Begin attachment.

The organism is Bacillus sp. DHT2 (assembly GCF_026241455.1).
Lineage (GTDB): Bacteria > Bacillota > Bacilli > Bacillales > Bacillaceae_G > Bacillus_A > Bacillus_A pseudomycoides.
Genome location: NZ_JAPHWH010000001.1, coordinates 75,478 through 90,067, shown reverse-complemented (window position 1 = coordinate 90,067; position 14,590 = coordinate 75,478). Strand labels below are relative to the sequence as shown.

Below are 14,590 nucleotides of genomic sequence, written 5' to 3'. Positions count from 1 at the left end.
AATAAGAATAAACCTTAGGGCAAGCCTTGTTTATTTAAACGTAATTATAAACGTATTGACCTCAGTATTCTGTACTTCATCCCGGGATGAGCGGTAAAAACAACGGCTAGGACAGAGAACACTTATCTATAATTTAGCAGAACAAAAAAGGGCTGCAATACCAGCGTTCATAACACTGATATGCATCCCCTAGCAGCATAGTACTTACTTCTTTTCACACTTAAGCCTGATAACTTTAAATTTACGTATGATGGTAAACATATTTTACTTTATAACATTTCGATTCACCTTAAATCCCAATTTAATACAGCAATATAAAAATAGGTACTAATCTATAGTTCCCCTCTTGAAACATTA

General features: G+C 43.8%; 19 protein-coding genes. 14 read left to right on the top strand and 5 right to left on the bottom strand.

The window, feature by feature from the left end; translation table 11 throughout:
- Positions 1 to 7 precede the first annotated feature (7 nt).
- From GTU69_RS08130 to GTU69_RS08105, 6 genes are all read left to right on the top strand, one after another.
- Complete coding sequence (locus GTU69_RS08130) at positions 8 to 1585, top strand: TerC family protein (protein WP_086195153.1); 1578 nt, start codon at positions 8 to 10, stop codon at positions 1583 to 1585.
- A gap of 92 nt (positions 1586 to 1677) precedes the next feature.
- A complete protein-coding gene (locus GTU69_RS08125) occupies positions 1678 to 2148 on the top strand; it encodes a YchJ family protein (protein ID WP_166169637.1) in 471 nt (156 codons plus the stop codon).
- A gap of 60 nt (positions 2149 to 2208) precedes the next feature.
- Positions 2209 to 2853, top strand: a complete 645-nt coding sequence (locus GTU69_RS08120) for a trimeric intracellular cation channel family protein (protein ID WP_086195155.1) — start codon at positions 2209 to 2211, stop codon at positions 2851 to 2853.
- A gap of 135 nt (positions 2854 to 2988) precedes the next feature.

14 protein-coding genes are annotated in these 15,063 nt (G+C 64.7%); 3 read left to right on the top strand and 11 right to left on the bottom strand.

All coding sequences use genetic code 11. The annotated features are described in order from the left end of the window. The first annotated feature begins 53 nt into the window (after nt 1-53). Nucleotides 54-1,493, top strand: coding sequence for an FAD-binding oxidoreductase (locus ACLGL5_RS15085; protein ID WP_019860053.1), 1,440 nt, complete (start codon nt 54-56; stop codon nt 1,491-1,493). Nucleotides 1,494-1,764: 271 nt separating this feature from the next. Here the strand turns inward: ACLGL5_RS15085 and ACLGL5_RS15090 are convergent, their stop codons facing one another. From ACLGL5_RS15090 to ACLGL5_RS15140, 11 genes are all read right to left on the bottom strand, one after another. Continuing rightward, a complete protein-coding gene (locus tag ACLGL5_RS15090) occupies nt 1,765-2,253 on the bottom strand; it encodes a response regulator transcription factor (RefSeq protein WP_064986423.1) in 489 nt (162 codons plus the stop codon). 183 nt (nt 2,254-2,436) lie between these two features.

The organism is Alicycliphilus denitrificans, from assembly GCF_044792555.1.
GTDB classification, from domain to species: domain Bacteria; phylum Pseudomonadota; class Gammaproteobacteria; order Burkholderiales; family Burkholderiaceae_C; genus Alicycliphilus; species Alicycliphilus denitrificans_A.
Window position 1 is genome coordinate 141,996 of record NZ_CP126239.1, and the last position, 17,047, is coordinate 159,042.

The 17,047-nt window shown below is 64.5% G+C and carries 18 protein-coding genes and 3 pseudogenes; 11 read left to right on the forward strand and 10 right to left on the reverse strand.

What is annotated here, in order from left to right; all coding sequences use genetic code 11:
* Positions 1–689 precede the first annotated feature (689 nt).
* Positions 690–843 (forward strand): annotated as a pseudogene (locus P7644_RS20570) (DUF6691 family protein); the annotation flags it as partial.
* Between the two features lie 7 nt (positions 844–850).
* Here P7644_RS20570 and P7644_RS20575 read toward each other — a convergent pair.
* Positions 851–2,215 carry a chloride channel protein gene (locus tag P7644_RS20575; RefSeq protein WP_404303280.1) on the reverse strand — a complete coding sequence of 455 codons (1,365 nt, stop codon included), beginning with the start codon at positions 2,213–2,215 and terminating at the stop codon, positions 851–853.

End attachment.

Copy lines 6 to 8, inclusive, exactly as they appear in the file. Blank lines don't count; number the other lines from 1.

General features: G+C 43.8%; 19 protein-coding genes. 14 read left to right on the top strand and 5 right to left on the bottom strand.

The window, feature by feature from the left end; translation table 11 throughout:
- Positions 1 to 7 precede the first annotated feature (7 nt).